VoIP is an acronym for Voice over Internet Protocol, which, put simply, means a telephone service over the internet.
For those who have a good quality internet connection, it is possible to use VoIP as a phone service delivered through your internet connection rather than through a phone (land) line.
How does VoIP work?
Traditional phone networks use circuit switching, whereby when a call is made, circuits are ‘switched’ in an exchange, creating a connection between the caller and person being called.
With VoIP, traditional analog voice calls are broken down into packets of data. Like any other kind of data, such as an email, the packets travel over the internet and are reassembled at the end of the line.
There are four main VoIP usages:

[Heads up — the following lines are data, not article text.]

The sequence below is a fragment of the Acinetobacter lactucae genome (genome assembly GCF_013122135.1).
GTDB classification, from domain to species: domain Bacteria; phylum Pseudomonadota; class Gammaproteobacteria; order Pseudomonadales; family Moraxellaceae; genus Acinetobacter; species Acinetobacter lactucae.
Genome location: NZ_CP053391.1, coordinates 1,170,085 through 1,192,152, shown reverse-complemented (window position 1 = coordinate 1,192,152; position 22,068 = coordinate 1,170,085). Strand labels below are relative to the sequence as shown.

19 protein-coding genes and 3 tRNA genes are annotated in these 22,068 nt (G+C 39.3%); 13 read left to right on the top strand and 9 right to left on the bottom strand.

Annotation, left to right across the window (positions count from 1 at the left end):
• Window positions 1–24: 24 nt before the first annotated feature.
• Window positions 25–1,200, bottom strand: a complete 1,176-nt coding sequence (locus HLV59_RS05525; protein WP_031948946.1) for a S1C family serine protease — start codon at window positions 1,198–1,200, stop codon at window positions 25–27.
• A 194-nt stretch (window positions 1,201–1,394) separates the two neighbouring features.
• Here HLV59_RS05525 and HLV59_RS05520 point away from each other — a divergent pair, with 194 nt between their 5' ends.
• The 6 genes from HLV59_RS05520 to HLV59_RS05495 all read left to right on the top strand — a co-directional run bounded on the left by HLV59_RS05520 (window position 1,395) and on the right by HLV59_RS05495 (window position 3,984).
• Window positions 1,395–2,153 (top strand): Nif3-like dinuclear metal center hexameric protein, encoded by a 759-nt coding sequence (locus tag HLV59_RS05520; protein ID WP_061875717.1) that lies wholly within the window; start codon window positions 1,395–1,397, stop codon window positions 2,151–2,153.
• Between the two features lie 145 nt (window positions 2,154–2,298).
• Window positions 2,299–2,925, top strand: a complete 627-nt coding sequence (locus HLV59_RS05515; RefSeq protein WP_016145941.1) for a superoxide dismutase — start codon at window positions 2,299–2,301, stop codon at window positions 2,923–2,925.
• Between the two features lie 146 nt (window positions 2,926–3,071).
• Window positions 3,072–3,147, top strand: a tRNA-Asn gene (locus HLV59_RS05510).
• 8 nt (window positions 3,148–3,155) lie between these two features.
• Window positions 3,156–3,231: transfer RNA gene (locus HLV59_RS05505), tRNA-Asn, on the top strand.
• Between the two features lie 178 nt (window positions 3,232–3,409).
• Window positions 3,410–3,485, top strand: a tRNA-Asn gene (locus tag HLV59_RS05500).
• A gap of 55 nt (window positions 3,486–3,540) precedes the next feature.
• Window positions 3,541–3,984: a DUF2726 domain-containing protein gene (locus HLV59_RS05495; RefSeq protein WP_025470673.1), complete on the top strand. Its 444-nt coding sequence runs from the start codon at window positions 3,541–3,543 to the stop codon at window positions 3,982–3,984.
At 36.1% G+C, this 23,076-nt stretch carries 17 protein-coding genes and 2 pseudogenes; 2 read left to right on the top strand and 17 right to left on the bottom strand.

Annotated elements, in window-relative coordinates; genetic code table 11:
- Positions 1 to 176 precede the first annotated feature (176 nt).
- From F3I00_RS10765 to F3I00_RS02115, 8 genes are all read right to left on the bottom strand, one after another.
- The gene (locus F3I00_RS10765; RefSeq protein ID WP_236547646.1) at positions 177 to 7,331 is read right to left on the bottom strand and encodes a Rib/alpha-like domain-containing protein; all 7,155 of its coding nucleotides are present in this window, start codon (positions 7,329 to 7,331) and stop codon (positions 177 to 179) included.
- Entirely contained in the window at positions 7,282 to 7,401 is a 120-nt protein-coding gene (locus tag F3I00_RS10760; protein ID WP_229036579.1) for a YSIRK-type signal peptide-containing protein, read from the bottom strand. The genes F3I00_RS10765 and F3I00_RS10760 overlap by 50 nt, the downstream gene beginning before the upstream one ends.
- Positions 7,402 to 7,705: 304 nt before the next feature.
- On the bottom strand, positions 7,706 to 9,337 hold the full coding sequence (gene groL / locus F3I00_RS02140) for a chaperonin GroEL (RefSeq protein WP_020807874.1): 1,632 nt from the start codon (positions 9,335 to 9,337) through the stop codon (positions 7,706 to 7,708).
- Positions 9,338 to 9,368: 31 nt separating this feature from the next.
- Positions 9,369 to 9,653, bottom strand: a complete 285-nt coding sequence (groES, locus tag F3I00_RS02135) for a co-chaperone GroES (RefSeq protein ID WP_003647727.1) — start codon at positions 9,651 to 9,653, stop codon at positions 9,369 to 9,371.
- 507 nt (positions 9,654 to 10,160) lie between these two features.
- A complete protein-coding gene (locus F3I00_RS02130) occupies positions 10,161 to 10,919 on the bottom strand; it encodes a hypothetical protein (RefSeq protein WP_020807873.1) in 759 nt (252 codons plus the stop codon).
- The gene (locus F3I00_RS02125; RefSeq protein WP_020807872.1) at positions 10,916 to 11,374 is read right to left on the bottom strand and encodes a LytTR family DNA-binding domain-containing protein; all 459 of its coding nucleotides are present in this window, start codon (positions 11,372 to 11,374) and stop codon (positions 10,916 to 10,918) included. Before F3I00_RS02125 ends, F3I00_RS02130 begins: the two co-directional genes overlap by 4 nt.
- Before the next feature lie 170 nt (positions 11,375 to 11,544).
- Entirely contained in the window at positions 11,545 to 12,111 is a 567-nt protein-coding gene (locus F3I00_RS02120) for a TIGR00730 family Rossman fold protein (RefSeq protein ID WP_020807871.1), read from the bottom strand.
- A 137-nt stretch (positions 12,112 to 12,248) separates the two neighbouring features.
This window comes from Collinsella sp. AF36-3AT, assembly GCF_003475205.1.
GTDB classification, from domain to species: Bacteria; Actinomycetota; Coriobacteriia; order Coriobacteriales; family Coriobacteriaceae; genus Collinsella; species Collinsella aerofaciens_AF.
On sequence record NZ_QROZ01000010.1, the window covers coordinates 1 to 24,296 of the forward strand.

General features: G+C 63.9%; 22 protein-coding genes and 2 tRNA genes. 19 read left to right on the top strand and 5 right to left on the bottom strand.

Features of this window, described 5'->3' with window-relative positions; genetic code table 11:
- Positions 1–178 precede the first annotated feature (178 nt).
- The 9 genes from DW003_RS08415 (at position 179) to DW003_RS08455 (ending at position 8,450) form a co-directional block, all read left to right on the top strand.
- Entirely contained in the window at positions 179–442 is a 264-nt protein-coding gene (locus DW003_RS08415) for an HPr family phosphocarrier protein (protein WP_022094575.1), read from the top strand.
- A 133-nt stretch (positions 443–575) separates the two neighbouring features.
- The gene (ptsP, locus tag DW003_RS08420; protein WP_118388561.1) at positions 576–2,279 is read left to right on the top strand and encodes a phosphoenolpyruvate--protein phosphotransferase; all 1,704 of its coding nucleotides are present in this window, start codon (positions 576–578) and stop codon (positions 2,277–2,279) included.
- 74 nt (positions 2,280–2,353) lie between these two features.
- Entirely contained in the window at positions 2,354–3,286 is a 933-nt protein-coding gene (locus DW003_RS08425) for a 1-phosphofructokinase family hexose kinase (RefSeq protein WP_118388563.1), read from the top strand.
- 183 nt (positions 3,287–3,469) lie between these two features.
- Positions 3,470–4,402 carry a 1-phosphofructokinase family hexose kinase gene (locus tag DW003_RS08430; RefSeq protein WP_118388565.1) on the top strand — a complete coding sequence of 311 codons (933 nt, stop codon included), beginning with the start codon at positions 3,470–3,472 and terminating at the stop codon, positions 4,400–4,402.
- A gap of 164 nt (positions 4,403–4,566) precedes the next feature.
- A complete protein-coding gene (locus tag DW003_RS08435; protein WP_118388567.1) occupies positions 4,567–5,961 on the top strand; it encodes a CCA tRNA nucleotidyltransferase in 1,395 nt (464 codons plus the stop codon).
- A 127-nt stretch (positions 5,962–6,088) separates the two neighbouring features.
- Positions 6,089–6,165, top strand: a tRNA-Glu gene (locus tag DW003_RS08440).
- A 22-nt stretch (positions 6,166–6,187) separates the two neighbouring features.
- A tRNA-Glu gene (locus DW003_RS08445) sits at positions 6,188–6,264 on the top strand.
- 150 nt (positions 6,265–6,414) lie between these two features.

- Computer to Computer: operated using the likes of an instant messenger (i.e. Skype)
- Computer to Telephone: When the caller uses a headset connected to a computer – often used in call centres
- Telephone to Telephone: Callers can use an adapter connected to an ordinary telephone that connects it to the internet
- IP Phone to Telephone: An IP phone is a phone that is automatically connected to the internet and so does not require an adapter.
Benefits to using VoIP
- Offers significantly cheaper calls than traditional landline services, with a lot of providers offering free international calls
- For businesses it means that you have only one supplier for voice and data, providing greater efficiency, and any computer systems and applications can be linked to help streamline
- VoIP also offers lots of different features, such as voicemail to email transcriptions, call routing and call screening.